“Obviously last year the Ganassi’s were the different benchmark. They’re the ones that we’re chasing,” said last year’s runner-up finisher, Pato O’Ward.
So far, he looks to be right.
The drivers have all made mention that the Ganassi camp seems untouchable right now, but a lot can still obviously change.
In 2020, they led 119 of 200 laps. In 2021, they had 4 of the top 9 starters including 2 more on the front row with leading 42 of 200 laps and having 3 finishers in the top 11 including a runner-up. They didn’t have a win in either race.
Last year, they led 163 of 200 laps (82%).
That’s 324 of 600 (54%) of the overall laps led in the Aeroscreen era and already this month leading the charge. However, with all those laps led, they do have just one win in this span.
Indianapolis is a hard place to win. It picks its winners. It’s why there’s no reason to give up and hand the Borg Warner over to Ganassi…yet.
A lot can happen over the course of a 500 mile race. A bad pit stop. A badly timed caution. A speeding penalty. You can be good for 199 laps, but not the one that matters.
Right now, Ganassi are the favorites, but that doesn’t necessarily mean much at this point either.
Power Leading The Penske Camp
On opening day, Will Power was the slowest among the three Team Penske drivers in 12th. On Thursday, he was the fastest in fourth. On Friday, he was in the middle of them in 12th again. However, he was the lone Penske represented in the Shootout as the 2018 Indy 500 champion will roll off from the Outside of Row 4 on Sunday.
During Monday’s race practice, Power was once again quick leading not only his Penske comrades in the two-hour session, but leading everyone.
The other Penske’s were 12th (Scott McLaughlin) and 24th (Josef Newgarden). At the moment, it looks like if Penske is going to pick up his first win as a team owner/track owner here, Power is going to be the one to do so.
Andretti Feels Good About “Race” Car
Marco Andretti called Andretti Autosport’s struggles on qualifying weekend, “embarrassing.” They didn’t have a single driver in the Shootout and will only start Sunday in 15th (Kyle Kirkwood), 19th (Romain Grosjean), 21st (Colton Herta), 24th (Marco Andretti) and 26th (Devlin DeFrancesco).
However, now that qualifying weekend is behind them, they’re starting to dial in their race cars. Andretti was seventh quickest in Monday’s race practice with a top speed of 226.632 mph in his No. 98 Dallara-Honda. He says that his actual car right now feels really good and that they’re in the realm of being a contender here.
The only problem for him is the lack of track position.
This is the third straight year that he’s started 20th or worse. He was 25th in 2021, 23rd last year and now begins Sunday’s race in 24th. The previous two years, he only got to 19th and 22nd. He says this year, if they can find a way to get track position, then he thinks that they have a good enough car to keep it.
“I think we’re pretty good, actually,” Andretti says. “Third year in a row with no track position, but I think if it’s able to materialize with strategy and stuff like that, I think we have a car to stay there.
“Yeah, it’s pretty tough to pass three or four back. I’m sure there’s been a theme. I’m not sure what is actually causing that, but I think to be honest, the new aero rules just allow that snake to be even closer, so when you get the runs on people, you pop into clean air and drag, and the car you’re trying to pass has a 20-car draft, so he beats you to the corner. So it makes it very tough to pass.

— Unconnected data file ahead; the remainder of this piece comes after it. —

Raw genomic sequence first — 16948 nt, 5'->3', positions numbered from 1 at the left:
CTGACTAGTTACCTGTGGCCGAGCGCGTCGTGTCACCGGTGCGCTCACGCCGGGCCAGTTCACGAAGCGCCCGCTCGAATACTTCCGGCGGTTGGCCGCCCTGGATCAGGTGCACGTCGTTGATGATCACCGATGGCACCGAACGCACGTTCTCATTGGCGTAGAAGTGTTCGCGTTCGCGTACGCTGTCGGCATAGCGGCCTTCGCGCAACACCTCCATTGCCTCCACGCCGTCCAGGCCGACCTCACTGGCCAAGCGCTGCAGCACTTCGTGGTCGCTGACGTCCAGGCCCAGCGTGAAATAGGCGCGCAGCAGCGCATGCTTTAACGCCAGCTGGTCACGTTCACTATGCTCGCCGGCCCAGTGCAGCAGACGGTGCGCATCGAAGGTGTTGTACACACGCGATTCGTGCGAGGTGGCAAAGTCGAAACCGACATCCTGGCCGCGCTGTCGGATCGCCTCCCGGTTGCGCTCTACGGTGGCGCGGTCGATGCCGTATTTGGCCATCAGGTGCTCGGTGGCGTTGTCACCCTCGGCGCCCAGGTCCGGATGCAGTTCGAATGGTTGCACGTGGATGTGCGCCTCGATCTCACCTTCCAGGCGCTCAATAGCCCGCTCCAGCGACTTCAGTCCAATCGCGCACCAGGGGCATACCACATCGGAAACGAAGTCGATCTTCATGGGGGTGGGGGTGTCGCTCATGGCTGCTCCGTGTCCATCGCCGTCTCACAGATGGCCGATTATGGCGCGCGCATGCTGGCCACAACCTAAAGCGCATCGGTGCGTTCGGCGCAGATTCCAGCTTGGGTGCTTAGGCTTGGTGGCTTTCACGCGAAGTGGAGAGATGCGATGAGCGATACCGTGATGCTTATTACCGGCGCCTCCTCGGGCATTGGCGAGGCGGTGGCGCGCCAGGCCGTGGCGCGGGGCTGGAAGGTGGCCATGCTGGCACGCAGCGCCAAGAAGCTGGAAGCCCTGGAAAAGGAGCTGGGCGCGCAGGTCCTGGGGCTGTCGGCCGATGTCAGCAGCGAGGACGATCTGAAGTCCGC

“I think adding the downforce made that snake on the straightaway that you see even closer.
“It makes it pretty difficult to make hay, but it is 500 miles, and we’ve seen this race end up crazy. We’re ready to fight. We have a car to fight.”
Andretti knows how to drive this place. He’s competed in 17 Indianapolis 500’s. Not only that, he’s also completed 3,200 laps on race day and led the 43rd most laps (144) all-time. So when Andretti feels what he feels, he knows what he’s talking about.
Andretti does his best work at this place. It’s why he’s scaled his program down to just one NTT INDYCAR SERIES race a year – this one.
This year, Andretti Autosport comes to Indy with some momentum. They have speed. They’ve won two poles and a race already this season.
Also, he has some continuity within the Andretti program. When he came to the team for Indy last year, he had a new look in the debriefing room. Devlin DeFrancesco and Romain Grosjean were new additions. So was Simon Pagenaud to the Meyer Shank Racing side.
This year, they will have seven voices in that meeting, but six of them are the same. Is that an advantage? He says he never really relied much on other programs anyways because they don’t always translate over. He said just look up how many teammates that he’s had in this series and that it’s so hard to adapt to everyone of them. I did. Kirkwood is his 35th teammate in this series.
“Always find I do my best work at this place when I’m focused on my program and then I end up leading the herd and people end up coming in to my my direction,” Andretti said. “So it’s hard to judge setups because it’s not I guess my confidence. Number one it’s never behaves almost exactly the same as another guy. And also, maybe you found that I’ve gotten out like it’s tailored to that particular guy as well. So rather have it tailored to myself.”
One change for him this year over last thought is on his timing stand. His dad, Michael Andretti, is no longer on it.
“No, we discussed it last year. I think with all the stuff he has going on. I mean just takes 100% focus and can’t be missing practices and stuff like that,” Andretti told me on if his dad was back on his stand this month.
In comes Eric Bretzman. He also has a fantastic assistant to him helping in engineering and fuel strategy, one who won the Indy 500 with Ryan Hunter-Reay before.
That veteran presence and support has Andretti hopeful to join his grandpa as the first grandpa-grandson Indy 500 winning combination.